The Pentagon unveiled a new medal today for those who kill people by remote control in a remarkable gesture of contempt for and defiance of human rights advocates.
US Defence Secretary Leon Panetta said the Distinguished Warfare Medal would recognise those who take part in high-tech killing far from the front line.
"Our military reserves its highest decorations for those who display gallantry and valour in actions where their lives are on the line," Mr Panetta said.
"But we should also have the ability to honour the extraordinary actions that make a true difference in combat operations."
The new medal ranks between the Bronze and Silver Stars.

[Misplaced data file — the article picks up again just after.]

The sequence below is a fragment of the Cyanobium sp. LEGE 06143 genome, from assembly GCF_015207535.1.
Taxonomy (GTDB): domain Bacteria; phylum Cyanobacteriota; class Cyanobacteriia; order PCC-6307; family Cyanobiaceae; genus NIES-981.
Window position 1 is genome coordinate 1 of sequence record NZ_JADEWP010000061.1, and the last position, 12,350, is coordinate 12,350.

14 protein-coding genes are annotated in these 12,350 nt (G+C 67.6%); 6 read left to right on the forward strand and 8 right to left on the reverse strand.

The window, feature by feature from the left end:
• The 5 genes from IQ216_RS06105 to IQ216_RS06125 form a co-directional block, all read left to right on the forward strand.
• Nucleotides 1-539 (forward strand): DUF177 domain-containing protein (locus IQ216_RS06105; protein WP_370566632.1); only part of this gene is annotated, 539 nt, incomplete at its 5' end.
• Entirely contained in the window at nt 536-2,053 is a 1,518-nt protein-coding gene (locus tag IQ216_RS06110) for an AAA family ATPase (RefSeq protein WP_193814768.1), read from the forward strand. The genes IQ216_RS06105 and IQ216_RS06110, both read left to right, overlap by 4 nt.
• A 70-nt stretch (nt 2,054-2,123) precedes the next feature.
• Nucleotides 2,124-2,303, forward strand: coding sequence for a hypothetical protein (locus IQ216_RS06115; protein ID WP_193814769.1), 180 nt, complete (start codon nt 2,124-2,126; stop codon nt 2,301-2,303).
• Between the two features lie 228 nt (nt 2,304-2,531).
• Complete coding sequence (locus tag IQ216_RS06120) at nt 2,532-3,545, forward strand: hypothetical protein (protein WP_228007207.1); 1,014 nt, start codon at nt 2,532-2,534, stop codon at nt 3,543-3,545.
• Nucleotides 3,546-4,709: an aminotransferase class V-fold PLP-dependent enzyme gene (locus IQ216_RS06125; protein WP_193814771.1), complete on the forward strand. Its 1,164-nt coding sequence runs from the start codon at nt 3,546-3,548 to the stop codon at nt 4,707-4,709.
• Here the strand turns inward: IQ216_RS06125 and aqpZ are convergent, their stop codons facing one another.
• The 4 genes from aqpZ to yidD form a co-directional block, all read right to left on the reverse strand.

Unlike other military awards, it does not require the soldier to perform a courageous physical act that puts their life in danger.
Operators of unmanned, robotic drones and cyber weapons "contribute to the success of combat operations, particularly when they remove the enemy from the field of battle, even if those actions are physically removed from the fight," said Mr Panetta.
Predator and Reaper drones armed with Hellfire missiles and bombs have been used to kill fighters in Iraq and Afghanistan and by the CIA to go after suspected al-Qaida members in Pakistan, Yemen and elsewhere, normally without the approval of the governments whose territory they fly over.
The US has regularly faced sharp criticism from human rights organisations over the death of civilians killed by the unmanned drones targeting funerals or hitting social gatherings in error.